KAREN BARLOW: A $1 million bounty has been placed on the colonel's head. If he's not still in
Tripoli, it is expected Gaddafi is on his way to his home town of Sirte to the east of Libya.

AHMED BANI, SENIOR REBEL MILITARY SPOKESMAN: Now I think he's running between Sirte and
[inaudible]. He's somewhere around Sirte or [inaudible] I think. We will capture him anyway. We'll
take him directly to the court of course.

KAREN BARLOW: Families are being taken out of the Gaddafi compound. The rebels accuse his forces of
having used them as human shields.

LIBYAN REBEL II: Try to make good a plan. Tonight I'm going to attack the area and save the family
from there.

KAREN BARLOW: With street fighting raging, civilians are indoors and it remains a dangerous place
for the media.

On the road into the capital, four Italian journalists were captured and their driver shot. They
were later freed.

Better news for the 35 international journalists released from the Rixos Hotel. They were confined
by Gaddafi loyalists for days, believing the hotel was surrounded by snipers.

As the rebels advanced, Gaddafi prizes are revealed. This large tank storage facility has been
found at an airbase in the north east of the capital, while the spoils of power have been found at
the seaside villas of Colonel Gaddafi's children.

LIBYAN REBEL III: You see the place, you know, you see expensive things here. This is the problem.
This is why the revolution has happened.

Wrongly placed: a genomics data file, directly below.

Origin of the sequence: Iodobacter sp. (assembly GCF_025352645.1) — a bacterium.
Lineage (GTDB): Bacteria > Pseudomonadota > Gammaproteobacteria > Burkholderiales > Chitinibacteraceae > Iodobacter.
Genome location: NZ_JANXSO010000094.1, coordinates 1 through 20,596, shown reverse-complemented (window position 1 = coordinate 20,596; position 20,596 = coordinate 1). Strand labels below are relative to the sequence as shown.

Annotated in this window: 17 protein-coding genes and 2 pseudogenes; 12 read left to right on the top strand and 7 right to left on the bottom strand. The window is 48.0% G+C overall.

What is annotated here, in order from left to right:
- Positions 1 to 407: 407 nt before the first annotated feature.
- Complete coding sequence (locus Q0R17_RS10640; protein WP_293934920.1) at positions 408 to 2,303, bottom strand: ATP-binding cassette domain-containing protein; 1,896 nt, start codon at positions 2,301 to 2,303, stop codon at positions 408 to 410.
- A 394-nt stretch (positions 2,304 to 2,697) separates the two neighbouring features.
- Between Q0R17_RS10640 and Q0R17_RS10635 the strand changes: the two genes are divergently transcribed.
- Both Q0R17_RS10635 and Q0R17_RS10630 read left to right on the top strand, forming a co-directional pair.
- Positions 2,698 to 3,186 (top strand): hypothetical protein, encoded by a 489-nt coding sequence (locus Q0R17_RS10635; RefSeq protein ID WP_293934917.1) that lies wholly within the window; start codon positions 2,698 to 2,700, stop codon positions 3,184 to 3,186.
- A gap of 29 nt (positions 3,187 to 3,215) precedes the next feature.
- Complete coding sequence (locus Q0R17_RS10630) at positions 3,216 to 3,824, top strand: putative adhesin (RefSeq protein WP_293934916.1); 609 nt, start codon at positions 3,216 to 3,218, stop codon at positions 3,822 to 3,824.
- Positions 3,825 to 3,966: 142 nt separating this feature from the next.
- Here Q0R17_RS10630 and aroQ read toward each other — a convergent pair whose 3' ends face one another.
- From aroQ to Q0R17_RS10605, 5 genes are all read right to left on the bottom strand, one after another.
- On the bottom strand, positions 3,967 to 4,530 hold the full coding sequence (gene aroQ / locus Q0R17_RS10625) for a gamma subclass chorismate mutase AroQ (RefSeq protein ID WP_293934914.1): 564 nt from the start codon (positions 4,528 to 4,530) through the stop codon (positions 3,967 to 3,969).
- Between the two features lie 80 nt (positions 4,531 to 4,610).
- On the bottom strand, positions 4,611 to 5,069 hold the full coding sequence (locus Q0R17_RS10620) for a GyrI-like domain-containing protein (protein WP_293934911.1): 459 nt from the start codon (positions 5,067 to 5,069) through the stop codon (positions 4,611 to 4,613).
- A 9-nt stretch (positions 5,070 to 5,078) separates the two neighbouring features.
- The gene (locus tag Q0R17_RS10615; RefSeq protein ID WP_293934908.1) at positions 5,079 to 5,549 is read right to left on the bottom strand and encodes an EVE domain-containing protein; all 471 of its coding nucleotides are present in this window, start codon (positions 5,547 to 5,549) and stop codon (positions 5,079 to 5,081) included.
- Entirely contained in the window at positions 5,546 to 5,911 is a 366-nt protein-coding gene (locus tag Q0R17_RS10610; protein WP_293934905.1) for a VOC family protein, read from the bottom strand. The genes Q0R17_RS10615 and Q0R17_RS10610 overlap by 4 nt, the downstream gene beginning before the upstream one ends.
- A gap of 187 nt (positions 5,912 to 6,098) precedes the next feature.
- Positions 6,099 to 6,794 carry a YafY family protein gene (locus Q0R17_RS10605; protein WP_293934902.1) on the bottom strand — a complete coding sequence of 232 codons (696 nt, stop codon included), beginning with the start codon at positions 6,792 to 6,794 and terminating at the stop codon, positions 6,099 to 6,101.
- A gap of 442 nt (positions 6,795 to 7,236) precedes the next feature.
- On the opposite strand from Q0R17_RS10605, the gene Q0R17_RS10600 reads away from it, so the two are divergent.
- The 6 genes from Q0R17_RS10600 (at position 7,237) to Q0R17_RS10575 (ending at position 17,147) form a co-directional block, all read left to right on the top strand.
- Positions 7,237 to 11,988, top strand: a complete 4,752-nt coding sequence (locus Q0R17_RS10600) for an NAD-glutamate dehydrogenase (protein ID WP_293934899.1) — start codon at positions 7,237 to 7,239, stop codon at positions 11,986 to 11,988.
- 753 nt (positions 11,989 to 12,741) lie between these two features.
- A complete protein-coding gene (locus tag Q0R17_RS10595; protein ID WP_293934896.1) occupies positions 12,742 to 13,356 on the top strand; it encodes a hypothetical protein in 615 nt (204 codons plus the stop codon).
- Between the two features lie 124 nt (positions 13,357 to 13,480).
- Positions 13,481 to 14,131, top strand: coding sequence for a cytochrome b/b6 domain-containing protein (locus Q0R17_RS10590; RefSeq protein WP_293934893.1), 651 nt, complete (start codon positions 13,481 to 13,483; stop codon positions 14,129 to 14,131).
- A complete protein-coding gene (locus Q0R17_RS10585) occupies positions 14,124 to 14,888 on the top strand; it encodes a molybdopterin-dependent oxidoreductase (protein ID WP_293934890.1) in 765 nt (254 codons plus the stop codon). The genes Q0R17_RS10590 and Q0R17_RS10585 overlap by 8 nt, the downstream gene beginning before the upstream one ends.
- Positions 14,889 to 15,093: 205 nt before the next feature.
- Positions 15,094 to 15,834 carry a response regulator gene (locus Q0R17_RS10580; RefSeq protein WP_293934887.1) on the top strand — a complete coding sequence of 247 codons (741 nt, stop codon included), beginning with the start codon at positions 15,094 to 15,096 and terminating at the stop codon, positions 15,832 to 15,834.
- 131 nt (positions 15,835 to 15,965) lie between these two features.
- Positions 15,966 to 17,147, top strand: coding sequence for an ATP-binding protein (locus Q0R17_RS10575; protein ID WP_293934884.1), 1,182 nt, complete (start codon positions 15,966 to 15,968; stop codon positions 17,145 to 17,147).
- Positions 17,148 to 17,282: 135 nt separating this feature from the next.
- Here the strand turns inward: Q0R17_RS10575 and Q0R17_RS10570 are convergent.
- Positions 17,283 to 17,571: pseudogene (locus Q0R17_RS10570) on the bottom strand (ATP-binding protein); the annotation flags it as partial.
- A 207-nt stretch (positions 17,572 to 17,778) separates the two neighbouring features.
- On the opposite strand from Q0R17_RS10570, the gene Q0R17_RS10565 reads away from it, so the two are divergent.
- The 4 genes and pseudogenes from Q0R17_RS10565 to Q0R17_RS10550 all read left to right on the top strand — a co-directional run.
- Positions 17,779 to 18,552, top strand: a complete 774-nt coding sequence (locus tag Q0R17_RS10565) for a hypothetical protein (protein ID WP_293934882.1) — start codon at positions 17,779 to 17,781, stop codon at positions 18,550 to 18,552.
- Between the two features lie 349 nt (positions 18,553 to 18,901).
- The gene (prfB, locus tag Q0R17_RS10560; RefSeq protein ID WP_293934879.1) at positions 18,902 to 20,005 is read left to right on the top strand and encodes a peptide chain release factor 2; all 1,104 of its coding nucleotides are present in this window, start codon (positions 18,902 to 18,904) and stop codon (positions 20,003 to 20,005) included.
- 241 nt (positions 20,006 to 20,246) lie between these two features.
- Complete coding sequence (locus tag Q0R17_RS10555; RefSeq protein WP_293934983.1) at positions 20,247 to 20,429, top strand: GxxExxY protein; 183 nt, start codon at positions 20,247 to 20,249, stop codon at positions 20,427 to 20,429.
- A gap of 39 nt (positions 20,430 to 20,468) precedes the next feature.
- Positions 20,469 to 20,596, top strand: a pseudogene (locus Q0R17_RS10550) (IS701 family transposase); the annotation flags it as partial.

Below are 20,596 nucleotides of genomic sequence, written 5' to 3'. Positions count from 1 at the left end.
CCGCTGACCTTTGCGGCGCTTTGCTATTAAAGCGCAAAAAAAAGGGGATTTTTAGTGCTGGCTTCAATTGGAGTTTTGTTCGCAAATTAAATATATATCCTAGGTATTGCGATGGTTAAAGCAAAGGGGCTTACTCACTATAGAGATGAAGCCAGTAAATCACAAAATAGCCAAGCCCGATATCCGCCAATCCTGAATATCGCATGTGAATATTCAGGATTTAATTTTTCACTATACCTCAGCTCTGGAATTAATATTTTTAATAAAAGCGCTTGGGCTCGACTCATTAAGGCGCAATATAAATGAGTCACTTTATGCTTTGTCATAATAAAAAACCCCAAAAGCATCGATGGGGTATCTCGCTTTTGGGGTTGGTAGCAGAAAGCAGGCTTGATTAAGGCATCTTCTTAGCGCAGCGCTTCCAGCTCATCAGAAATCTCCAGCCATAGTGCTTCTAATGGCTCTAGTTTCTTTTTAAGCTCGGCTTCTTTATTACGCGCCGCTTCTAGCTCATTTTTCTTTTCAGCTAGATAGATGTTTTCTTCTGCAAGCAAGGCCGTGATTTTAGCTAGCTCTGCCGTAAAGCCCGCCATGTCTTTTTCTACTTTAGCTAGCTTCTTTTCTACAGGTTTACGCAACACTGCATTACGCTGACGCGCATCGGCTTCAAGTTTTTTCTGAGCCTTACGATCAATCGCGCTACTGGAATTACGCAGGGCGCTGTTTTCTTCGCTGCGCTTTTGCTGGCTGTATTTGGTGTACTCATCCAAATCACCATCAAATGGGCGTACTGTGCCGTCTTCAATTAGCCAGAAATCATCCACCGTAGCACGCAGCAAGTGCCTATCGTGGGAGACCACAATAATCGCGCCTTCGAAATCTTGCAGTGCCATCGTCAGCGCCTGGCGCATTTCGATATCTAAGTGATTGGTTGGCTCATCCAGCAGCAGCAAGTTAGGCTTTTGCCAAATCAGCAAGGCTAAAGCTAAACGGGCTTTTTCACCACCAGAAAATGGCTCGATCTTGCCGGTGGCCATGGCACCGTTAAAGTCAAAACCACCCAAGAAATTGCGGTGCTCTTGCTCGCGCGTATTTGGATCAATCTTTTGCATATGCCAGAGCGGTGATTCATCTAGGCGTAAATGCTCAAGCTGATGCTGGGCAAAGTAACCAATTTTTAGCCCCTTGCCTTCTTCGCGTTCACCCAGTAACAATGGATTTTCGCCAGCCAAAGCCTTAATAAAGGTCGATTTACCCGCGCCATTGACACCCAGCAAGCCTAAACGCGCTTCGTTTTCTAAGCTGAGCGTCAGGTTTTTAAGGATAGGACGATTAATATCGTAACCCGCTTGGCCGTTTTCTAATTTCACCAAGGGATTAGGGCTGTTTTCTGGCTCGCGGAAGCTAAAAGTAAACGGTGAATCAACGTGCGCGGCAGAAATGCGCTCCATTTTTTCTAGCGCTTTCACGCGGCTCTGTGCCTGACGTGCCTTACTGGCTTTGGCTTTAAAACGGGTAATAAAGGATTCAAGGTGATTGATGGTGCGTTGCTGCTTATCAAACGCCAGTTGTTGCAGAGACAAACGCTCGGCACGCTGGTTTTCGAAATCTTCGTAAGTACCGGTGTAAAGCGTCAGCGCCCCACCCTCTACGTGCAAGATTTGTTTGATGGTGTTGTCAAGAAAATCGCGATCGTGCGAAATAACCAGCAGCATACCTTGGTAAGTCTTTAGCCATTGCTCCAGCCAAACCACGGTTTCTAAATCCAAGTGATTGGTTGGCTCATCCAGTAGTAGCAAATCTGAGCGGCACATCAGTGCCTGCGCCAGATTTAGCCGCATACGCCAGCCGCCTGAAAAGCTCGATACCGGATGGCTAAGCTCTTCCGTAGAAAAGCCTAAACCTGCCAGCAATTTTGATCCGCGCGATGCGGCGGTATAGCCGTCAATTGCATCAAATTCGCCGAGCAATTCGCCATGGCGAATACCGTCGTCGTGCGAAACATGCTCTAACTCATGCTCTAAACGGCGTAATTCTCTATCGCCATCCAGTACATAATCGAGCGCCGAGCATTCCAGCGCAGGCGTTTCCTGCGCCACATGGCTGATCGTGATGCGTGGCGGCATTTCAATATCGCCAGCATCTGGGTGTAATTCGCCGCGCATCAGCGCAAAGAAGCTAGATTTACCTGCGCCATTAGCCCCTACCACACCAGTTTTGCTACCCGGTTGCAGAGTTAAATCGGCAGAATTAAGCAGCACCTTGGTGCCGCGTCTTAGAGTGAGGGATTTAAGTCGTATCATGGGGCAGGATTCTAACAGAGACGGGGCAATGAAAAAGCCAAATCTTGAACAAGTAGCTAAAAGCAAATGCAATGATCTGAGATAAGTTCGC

KAREN BARLOW: And these tears of joy are the result.

Karen Barlow, Lateline.

Ukraine's opposition fears slide into authoritarianism

Ukraine's opposition fears slide into authoritarianism

Broadcast: 25/08/2011

Reporter: Norman Hermant

As Ukraine marks 20 years of post-Soviet independence there are growing protests over the trial of
former prime minister Yulia Tymoshenko.

Transcript

TONY JONES, PRESENTER: As Ukraine marks 20 years of post-Soviet independence many opposition
supporters fear the country is sliding backwards to wards authoritarianism.

There are protests over the trial of former prime minister Yulia Tymoshenko, one of the co-leaders
of the Orange Revolution.

The case has galvanised Ukraine's opposition and threatening the government's European ambitions.

Norman Hermant reports from Kiev.

NORMAN HERMANT, REPORTER: To commemorate 20 years of post-Soviet independence, Ukraine's government
pulled out all the stops. But not everyone was celebrating. Thousands of opposition supporters were
marching into a wall of riot police as they protested the ongoing trial of former prime minister
Yulia Tymoshenko.